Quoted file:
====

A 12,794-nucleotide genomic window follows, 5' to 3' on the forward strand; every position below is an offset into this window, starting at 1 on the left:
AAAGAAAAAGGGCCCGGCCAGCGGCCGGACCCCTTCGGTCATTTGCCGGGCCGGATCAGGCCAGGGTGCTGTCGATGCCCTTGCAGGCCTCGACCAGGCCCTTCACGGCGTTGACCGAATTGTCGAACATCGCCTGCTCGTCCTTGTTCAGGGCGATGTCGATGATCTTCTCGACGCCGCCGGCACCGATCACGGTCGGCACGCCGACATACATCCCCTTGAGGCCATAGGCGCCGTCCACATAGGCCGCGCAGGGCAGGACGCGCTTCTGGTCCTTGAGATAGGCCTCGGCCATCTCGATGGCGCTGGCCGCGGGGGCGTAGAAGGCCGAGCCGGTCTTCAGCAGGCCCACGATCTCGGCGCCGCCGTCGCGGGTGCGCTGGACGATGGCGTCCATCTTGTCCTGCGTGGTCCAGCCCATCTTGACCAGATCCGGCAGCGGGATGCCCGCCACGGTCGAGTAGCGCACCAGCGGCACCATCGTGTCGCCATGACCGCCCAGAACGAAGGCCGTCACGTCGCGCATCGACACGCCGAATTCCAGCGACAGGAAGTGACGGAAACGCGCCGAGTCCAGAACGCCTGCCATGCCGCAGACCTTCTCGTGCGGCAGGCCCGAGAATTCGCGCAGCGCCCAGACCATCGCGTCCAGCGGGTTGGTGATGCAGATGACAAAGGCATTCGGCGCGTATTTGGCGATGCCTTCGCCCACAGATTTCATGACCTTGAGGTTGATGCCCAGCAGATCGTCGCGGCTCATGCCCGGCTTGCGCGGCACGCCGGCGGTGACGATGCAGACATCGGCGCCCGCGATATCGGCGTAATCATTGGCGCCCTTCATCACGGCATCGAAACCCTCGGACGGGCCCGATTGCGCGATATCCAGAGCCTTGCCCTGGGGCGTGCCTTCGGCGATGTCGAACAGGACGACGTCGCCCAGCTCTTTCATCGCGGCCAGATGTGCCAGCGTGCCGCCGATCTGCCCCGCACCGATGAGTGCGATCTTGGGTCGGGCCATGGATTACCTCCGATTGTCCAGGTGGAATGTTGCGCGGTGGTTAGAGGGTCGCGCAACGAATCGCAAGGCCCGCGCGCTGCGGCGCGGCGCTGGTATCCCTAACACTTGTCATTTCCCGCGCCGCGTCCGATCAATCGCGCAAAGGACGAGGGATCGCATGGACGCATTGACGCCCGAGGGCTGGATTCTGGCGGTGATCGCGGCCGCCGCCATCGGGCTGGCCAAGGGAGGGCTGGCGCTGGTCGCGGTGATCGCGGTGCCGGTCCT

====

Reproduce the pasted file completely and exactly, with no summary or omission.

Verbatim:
A 12,794-nucleotide genomic window follows, 5' to 3' on the forward strand; every position below is an offset into this window, starting at 1 on the left:
AAAGAAAAAGGGCCCGGCCAGCGGCCGGACCCCTTCGGTCATTTGCCGGGCCGGATCAGGCCAGGGTGCTGTCGATGCCCTTGCAGGCCTCGACCAGGCCCTTCACGGCGTTGACCGAATTGTCGAACATCGCCTGCTCGTCCTTGTTCAGGGCGATGTCGATGATCTTCTCGACGCCGCCGGCACCGATCACGGTCGGCACGCCGACATACATCCCCTTGAGGCCATAGGCGCCGTCCACATAGGCCGCGCAGGGCAGGACGCGCTTCTGGTCCTTGAGATAGGCCTCGGCCATCTCGATGGCGCTGGCCGCGGGGGCGTAGAAGGCCGAGCCGGTCTTCAGCAGGCCCACGATCTCGGCGCCGCCGTCGCGGGTGCGCTGGACGATGGCGTCCATCTTGTCCTGCGTGGTCCAGCCCATCTTGACCAGATCCGGCAGCGGGATGCCCGCCACGGTCGAGTAGCGCACCAGCGGCACCATCGTGTCGCCATGACCGCCCAGAACGAAGGCCGTCACGTCGCGCATCGACACGCCGAATTCCAGCGACAGGAAGTGACGGAAACGCGCCGAGTCCAGAACGCCTGCCATGCCGCAGACCTTCTCGTGCGGCAGGCCCGAGAATTCGCGCAGCGCCCAGACCATCGCGTCCAGCGGGTTGGTGATGCAGATGACAAAGGCATTCGGCGCGTATTTGGCGATGCCTTCGCCCACAGATTTCATGACCTTGAGGTTGATGCCCAGCAGATCGTCGCGGCTCATGCCCGGCTTGCGCGGCACGCCGGCGGTGACGATGCAGACATCGGCGCCCGCGATATCGGCGTAATCATTGGCGCCCTTCATCACGGCATCGAAACCCTCGGACGGGCCCGATTGCGCGATATCCAGAGCCTTGCCCTGGGGCGTGCCTTCGGCGATGTCGAACAGGACGACGTCGCCCAGCTCTTTCATCGCGGCCAGATGTGCCAGCGTGCCGCCGATCTGCCCCGCACCGATGAGTGCGATCTTGGGTCGGGCCATGGATTACCTCCGATTGTCCAGGTGGAATGTTGCGCGGTGGTTAGAGGGTCGCGCAACGAATCGCAAGGCCCGCGCGCTGCGGCGCGGCGCTGGTATCCCTAACACTTGTCATTTCCCGCGCCGCGTCCGATCAATCGCGCAAAGGACGAGGGATCGCATGGACGCATTGACGCCCGAGGGCTGGATTCTGGCGGTGATCGCGGCCGCCGCCATCGGGCTGGCCAAGGGAGGGCTGGCGCTGGTCGCGGTGATCGCGGTGCCGGTCCT